3 AI misconceptions IT leaders must dispel


 Artificial intelligence is rapidly changing many aspects of how we work and live. (How many stories did you read last week about self-driving cars and job-stealing robots? Perhaps your holiday shopping involved some AI algorithms, as well.) But despite the constant flow of news, many misconceptions about AI remain.

AI doesn’t think in our sense of the word at all, Scriffignano explains. “In many ways, it’s not really intelligence. It’s regressive.” 

IT leaders should make deliberate choices about what AI can and can’t do on its own. “You have to pay attention to giving AI autonomy intentionally and not by accident,”


  1. Tomi Engdahl says:

    He’s making artificial intelligence better by having it play poker

    Noam Brown was never very good at poker. But an artificially intelligent program he created became the first to beat the world’s top players in no-limit Texas Hold’em, the game’s most popular variant.

    In recent years, machines have defeated humans in checkers, chess, and Go—known as “perfect information” games, where both players know the exact state of play at any given point.

    Imperfect information games like poker, where hidden cards introduce strategies like bluffing, add another level of complexity

  2. Tomi Engdahl says:

    The US and China dominate investment in AI while Europe champions research. We’ve dug into the latest State of AI report to give you the key takeaways.


  3. Tomi Engdahl says:

    AI Trained on Old Scientific Papers Makes Discoveries Humans Missed

    Scientists used machine learning to reveal new scientific knowledge hidden in old research papers.

  4. Tomi Engdahl says:

    “Zero-shot” and “few-shot” learning—figuring out a task with little to no training—are important for AI. Here, researchers develop a system with “deep internal learning” that can sort out the internal structure of an image from scratch.


  5. Tomi Engdahl says:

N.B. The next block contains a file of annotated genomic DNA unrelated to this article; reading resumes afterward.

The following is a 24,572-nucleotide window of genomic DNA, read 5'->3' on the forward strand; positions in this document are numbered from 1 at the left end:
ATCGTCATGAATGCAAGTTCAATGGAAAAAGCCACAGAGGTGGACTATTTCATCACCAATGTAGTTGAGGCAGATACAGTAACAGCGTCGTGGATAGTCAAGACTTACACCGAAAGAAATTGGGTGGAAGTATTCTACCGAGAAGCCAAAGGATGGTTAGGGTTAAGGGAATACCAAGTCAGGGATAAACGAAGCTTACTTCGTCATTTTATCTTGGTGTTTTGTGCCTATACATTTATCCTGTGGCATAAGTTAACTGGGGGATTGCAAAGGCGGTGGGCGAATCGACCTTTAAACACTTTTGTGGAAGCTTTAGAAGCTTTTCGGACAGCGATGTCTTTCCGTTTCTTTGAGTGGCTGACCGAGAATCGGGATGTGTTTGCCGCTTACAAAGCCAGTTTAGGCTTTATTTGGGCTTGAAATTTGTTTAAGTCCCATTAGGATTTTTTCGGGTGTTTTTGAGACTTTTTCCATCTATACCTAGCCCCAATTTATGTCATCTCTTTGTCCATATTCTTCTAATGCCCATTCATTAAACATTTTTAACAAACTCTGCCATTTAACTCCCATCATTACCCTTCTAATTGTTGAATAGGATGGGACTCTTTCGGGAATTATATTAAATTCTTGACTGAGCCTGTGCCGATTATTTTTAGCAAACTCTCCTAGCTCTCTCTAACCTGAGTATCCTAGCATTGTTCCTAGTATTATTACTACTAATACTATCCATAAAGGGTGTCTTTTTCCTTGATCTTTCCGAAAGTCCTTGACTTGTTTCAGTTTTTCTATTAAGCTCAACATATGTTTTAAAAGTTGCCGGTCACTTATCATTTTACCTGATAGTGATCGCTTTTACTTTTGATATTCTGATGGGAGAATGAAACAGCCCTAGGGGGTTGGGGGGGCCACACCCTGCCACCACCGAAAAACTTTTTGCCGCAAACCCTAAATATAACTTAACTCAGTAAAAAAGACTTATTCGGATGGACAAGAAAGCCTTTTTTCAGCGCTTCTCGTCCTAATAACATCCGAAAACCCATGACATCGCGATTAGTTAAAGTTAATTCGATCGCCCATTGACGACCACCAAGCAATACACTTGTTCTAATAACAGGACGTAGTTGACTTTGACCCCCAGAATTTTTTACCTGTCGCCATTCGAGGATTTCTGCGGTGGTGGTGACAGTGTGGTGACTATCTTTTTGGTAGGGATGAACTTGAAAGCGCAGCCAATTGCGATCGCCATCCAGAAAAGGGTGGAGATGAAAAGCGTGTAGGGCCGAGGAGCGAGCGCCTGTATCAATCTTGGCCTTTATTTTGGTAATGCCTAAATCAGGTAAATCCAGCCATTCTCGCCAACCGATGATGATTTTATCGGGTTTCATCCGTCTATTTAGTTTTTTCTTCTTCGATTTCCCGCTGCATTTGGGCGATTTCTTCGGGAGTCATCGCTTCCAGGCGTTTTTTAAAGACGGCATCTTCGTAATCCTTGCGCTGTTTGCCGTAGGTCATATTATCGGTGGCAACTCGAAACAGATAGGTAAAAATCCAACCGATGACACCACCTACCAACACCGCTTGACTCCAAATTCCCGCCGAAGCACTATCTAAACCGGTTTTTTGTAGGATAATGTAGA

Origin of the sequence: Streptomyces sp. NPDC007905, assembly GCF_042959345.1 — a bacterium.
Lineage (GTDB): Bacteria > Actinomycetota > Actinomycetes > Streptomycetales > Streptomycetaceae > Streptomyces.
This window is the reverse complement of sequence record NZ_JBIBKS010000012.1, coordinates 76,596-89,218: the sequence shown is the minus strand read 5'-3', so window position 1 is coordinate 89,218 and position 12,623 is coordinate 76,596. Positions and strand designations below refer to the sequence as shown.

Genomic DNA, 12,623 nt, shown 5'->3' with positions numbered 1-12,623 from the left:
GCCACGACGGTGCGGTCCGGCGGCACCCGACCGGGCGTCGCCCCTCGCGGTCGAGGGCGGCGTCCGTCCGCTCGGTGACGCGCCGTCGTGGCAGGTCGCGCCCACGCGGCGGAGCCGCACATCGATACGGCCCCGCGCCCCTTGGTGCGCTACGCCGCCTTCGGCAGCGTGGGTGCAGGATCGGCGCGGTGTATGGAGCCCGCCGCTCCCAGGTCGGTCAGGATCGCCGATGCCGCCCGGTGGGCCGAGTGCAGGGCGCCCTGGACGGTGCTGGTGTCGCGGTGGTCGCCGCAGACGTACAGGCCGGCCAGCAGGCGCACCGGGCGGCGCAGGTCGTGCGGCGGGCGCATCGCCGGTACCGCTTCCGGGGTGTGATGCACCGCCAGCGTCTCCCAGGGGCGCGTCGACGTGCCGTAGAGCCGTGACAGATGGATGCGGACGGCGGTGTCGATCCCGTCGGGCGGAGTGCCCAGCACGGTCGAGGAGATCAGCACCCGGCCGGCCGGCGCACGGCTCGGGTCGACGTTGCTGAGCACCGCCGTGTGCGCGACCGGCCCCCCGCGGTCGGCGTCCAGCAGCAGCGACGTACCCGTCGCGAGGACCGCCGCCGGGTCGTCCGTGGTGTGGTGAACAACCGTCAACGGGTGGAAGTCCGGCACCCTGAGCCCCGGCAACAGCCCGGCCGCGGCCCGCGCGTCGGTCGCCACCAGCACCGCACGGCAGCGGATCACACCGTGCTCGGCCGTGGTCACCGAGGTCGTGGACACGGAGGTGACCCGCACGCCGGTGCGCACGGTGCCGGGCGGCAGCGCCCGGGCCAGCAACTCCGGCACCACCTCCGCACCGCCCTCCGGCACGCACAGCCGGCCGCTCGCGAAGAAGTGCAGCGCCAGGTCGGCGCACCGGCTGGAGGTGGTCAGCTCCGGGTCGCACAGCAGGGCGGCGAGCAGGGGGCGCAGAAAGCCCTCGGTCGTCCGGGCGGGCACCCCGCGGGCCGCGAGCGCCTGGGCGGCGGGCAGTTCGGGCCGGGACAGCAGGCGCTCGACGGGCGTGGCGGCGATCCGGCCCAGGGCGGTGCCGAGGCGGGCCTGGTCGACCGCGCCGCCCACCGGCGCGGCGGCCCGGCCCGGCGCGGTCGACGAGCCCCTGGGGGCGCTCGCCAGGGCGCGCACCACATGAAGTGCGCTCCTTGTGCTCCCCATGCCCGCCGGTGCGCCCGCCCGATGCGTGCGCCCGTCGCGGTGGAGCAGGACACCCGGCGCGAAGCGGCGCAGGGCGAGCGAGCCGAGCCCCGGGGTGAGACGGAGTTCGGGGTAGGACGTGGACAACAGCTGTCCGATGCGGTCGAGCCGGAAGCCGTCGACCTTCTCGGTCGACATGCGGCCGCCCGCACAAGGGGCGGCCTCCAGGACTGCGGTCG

Facebook AI Pluribus defeats top poker professionals in 6-player Texas Hold ’em
    Pluribus beat five other human players with an unconventional bet-sizing strategy.

  6. Tomi Engdahl says:

    Carnegie Mellon and Facebook AI Beats
    Professionals in Six-Player Poker
    “Superhuman” card shark achieves new AI milestone

  7. Tomi Engdahl says:

    Daily Crunch: Neuralink prepares for brain-computer testing

    Elon Musk’s Neuralink looks to begin outfitting human brains with faster input and output starting next year

    Musk said that in the long term, Neuralink really is about figuring out a way to “achieve a sort of symbiosis with artificial intelligence.”

    For now, however, the plan is to use a robot that operates somewhat like a “sewing machine” to implant threads, which are incredibly thin, deep within a person’s brain tissue, where it will be capable of performing both read and write operations at very high data volume.

  8. Tomi Engdahl says:

    Elon Musk Announces Plan to ‘Merge’ Human Brains With AI

    Neuralink wants to start by treating brain injuries, eventually “achieve a symbiosis with artificial intelligence.”

    Elon Musk announced late Tuesday night that the final goal of Neuralink, his brain-machine interface startup, is to allow humans to “achieve a symbiosis with artificial intelligence,” and that by “merging with AI,” humans will be able to keep up with AI. Musk plans to begin human trials on an early version of Neuralink intended to treat brain injuries next year.

  9. Tomi Engdahl says:

    With This AI, 60 Percent of Patients Who Had Surgery Could Have Avoided It

    An estimated 800,000 patients in the United States are incidentally diagnosed with pancreatic cysts each year, and doctors have no good way of telling which cysts harbor a deadly form of cancer and which are benign. This ambiguity results in thousands of unnecessary surgeries: One study found that up to 78 percent of cysts for which a patient was referred to surgery ended up being not cancerous.

  10. Tomi Engdahl says:

    We all know the technology is expand day by day and we see most of all technology is automaic principle work. That’s why in this video i will teach you about What is Artifical Intelligence? So, for more information about A.i watch this video till END.!!!


  11. Tomi Engdahl says:

    Microsoft invests $1 billion in artificial intelligence project co-founded by Elon Musk

    Microsoft and OpenAI announced a new partnership to build artificial general intelligence to tackle more complex tasks than AI.
    Microsoft will invest $1 billion in OpenAI as part of the project, the companies said.
    While today’s AI can tackle simple tasks, the companies said AGI will be able to take on more “multidisciplinary problems.”

  12. Tomi Engdahl says:

    Microsoft invests $1 billion in OpenAI in new multiyear partnership

  13. Tomi Engdahl says:


    But for deep learning, high precision is not necessarily desirable. “Deep learning, in fact, performs better with lower precision,” says Pradeep Dubey, who directs the Parallel Computing Lab at Intel. While he acknowledges that sounds confusing, his explanation is the when you’re training deep learning models, “you need an ability to generalize.”